copy the linklink copied!25. Latvia

This country profile highlights current inclusive entrepreneurship policy issues and recent developments in Latvia. It also benchmarks key self-employment and entrepreneurship indicators for women, youth, seniors and immigrants against the European Union average.


copy the linklink copied!Key trends

Self-employment rates for women (9.1% vs. 9.6%), youth (6.6% vs. 6.5%) and immigrants (7.4% vs. 8.0%) were approximately equal to the European Union (EU) averages, while the rate for seniors was below (12.2% vs. 17.7%). Relative to 2009, the self-employment rates for these groups increased slightly. Similarly, the proportions of women, youth and seniors involved in starting and managing new businesses increased over the past decade. Relative to the EU average, new women, youth and senior entrepreneurs were slightly more likely to expect to create at least 19 jobs over the next five years. However, this proportion has declined over the past decade.

copy the linklink copied!Hot issue

The Ministry of Environmental Protection and Regional Development created four Special Economic Zones (SEZ) – Riga Free Port, Ventspils Free Port, Liepaja Special Economic Zone and Rezekne Special Economic Zone. A fifth SEZ was created in 2017 for Latgale. The aim of these SEZ is to promote regional development and promote entrepreneurship activities in the regions. While the benefits vary slightly across the regions, entrepreneurs and firms can receive tax rebates and reduce administrative requirements. Discussions are ongoing in some of the regions to expand the relief measures to also include support wage costs and leasing of assets, and to expand the sectors covered.

copy the linklink copied!Recent policy developments

New amendments to the Micro-enterprise Tax Law came into force on 1 January 2017. The respective amendments reduce the tax rate to 12% for enterprises with turnover less than EUR 7 000 per year and to 15% for enterprises with turnover between EUR 7 001 to EUR 100 000. This regime also reduces the mandatory State Social Insurance payments. This reduced tax burden is expected to provide an incentive for business creation and improve the conditions for very small businesses.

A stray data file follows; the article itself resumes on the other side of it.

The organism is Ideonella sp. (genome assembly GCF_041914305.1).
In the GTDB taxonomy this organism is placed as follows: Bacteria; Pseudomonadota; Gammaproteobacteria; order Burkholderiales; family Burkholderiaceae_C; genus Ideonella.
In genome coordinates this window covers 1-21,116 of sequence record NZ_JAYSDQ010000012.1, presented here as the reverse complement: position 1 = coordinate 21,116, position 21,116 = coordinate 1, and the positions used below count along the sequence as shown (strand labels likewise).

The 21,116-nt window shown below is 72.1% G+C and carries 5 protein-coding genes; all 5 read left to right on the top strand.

This profile is based on a recent country assessment report, which can be found at:

copy the linklink copied!Key inclusive entrepreneurship data

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Figure 25.1. Entrepreneurship and self-employment data for Latvia
Figure 25.1. Entrepreneurship and self-employment data for Latvia

Notes: The self-employment rate is defined as the number of self-employed people (15-64 years old) divided by the number of people in employment. The TEA rate is the proportion of adults (18-64 years old) involved in setting up a business or managing a business that is less than 42 months old. Necessity entrepreneurship is defined as entrepreneurship activities that were launched because there were no other options in the labour market. Early-stage entrepreneurs are those who are in the process of setting up a business or managing a business that is less than 42 months old. The EU average in Panels D-F excludes Czech Republic and Malta for the period 2014-18 and Malta for the period 2009-13.

Sources: Panels A and B: Eurostat (2019), Labour Force Survey,; Panel C: Eurostat (2018), Self-employment, Labour Force Survey ad-hoc module,; Panels D-F: Global Entrepreneurship Monitor (2019), Special tabulations of the GEM survey 2014-18.


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